Introduction to Brazilian Politics and Government

Written by Lindsey Barrett

Edited By Nakul Karnik, Andrew Bihl, Mariana Calvo, and Anthony Russo

Brazilian National Congress (

In the oceans of coverage announcing the impending arrival of the 2014 FIFA World Cup in Brazil, much has been made of the politics contextualizing the sportsmanship; and rightfully so.  In a country with a racial, socioeconomic, and political history as complex as Brazil’s, a basic understanding of the politics and history of the country is essential to understanding how the competition is going to function, and the considerable issues it will bring.  Hopefully this will serve to elucidate the historical and political underpinnings of the host nation; and to shed light on the history of Brazil generally.


Colonial Beginnings

The earliest roots of Brazilian governance lie with the hereditary captaincies.  Upon Brazil’s ‘discovery’ in 1530 by Martim Afonso de Sousa, the Portuguese government divided the country into 15 regions and gave each of them to a different captain-general, who was then enabled to pass the land down to his progeny.  These captaincies were the precursors of the first large Brazilian estates; the project was colonial, the goal to spur self-governing units within the larger territory –the ‘divide-and-conquer’ ethos to a tee.  Yet hardly any of these captains managed it successfully; few of them explored it fully, and most were financially ruined or murdered by natives.  19 years later, the project was officially declared a failure, and the Portuguese government replaced these separate, self-governing federations with a central Brazilian government. 


Map of Colonial Brazil ( )


Federalization, Centralization

Literary critic Wilson Martins writes in his article “Brazilian Politics,” that “all of Brazil’s political history is made up of two different choices, opposed, but at the same time complementary: federation, and unity.  That is the central theme of Brazilian politics, and of our existence as a nation.”[1] Here, we have an initial failure of federalism, and an ultimately successful attempt at unity. The Government General of 1549, supplemented by the Imperial Constitution of 1823, would last until the fall of the Portuguese monarchy in 1889.


Independence: First Steps

The Imperial Constitution of 1824 was an intermediate, but important step towards a democratic Brazil, and its first step as an independent nation.  Brazil was granted independence by Portuguese crown prince Dom Pedro I, following a series of disputes with his father Dom Joao VI[2]. It was through Pedro that Brazil broke with Portugal to become a separate, independent nation, and it was Pedro who suggested a constitutional convention, though his intentions for Brazil were a stark contrast with the intentions of many Brazilians for it.  The prince supported a constitutional monarchy, as opposed to the democratic model popular with the Convention (looking to the American style of government in particular). In 1824, the Convention presented the fruits of its efforts to Prince Pedro, who promptly overrode them, established the Imperial Constitution of 1824 (which made constitutional monarchy the law of the land) and declared himself to be the emperor of Brazil[3].  This was the first of what would ultimately be 7 Brazilian constitutions.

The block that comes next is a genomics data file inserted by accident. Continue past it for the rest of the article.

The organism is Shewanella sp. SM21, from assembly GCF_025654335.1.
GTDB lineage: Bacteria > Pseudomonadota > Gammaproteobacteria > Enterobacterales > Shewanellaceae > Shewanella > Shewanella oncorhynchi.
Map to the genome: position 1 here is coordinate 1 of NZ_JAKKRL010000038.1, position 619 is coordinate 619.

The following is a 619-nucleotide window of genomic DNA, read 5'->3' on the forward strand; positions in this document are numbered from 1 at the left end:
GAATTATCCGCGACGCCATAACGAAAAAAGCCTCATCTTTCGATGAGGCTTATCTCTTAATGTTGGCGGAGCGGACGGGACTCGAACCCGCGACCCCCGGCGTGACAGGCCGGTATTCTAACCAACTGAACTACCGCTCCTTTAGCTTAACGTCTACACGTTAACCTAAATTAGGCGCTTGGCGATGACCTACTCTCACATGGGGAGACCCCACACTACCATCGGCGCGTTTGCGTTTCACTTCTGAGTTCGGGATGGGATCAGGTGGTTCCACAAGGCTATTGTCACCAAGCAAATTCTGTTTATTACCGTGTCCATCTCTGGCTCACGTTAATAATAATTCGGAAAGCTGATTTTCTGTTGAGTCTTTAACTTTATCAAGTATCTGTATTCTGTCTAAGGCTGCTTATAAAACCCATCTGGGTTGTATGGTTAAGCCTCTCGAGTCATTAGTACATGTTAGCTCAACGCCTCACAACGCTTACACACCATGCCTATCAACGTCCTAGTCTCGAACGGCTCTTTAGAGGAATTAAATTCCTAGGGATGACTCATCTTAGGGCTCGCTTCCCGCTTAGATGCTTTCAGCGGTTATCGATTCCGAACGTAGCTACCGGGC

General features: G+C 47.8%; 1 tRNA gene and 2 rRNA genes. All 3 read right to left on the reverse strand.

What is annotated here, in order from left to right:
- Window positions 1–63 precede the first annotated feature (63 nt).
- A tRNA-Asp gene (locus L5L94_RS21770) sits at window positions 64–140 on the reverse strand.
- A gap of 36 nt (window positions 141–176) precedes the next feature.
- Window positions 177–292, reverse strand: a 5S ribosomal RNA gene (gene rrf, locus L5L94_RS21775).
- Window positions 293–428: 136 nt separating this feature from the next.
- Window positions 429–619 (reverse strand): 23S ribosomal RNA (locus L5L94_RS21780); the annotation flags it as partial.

Dom Pedro I (


Inflection: Constitutional Beginnings

1889 was a pivotal year in Brazil’s history. It was the beginning of the period that would later be called The Old Republic, and would last until the military coup in 1930 that would establish Gétulio Vargas as dictator. Moreover, it was the first (though far from the last) of instances in Brazilian history of the reins of power changing hands.  Marshal Deodoro de Fonseca deposed Emperor Dom Pedro II, Dom Pedro I’s son; Brazil was declared a republic, and the government reorganized, top to bottom.  The country was nominally a constitutional democracy; but the pattern of corruption that Brazilian government would come to be known for (and that we cover fully in a separate section) began here, with rigged elections and voting pressures common. 1889 also saw a swing back to federalism; key political leaders such as Joaquim Nabuco and Rui Barboso saw the administrative and bureaucratic failures of Brazilian government to be a failure of centralization, not failure within a viable ideology. Rui Barbosa, looking to the United States Constitution, began drawing up a Brazilian counterpart.  Guided by what he perceived as the triumph of federalism, Barbosa strove to emulate the great American federalists; Hamilton, Jay, Madison. But, as Wilson Martins points out in “Brazilian Politics,” the success of federalism in the United States was ultimately due to the triumph of unity, not the triumph of factionalism; the attempts at emulation for that reason were thus ultimately misguided.


To visually underline the extent to which Brazil’s leaders looked to the United States for leadership during this time of transition, here’s the flag, designed by Rui Barbosa, used during November of 1889:


Brazilian Flag 1889 (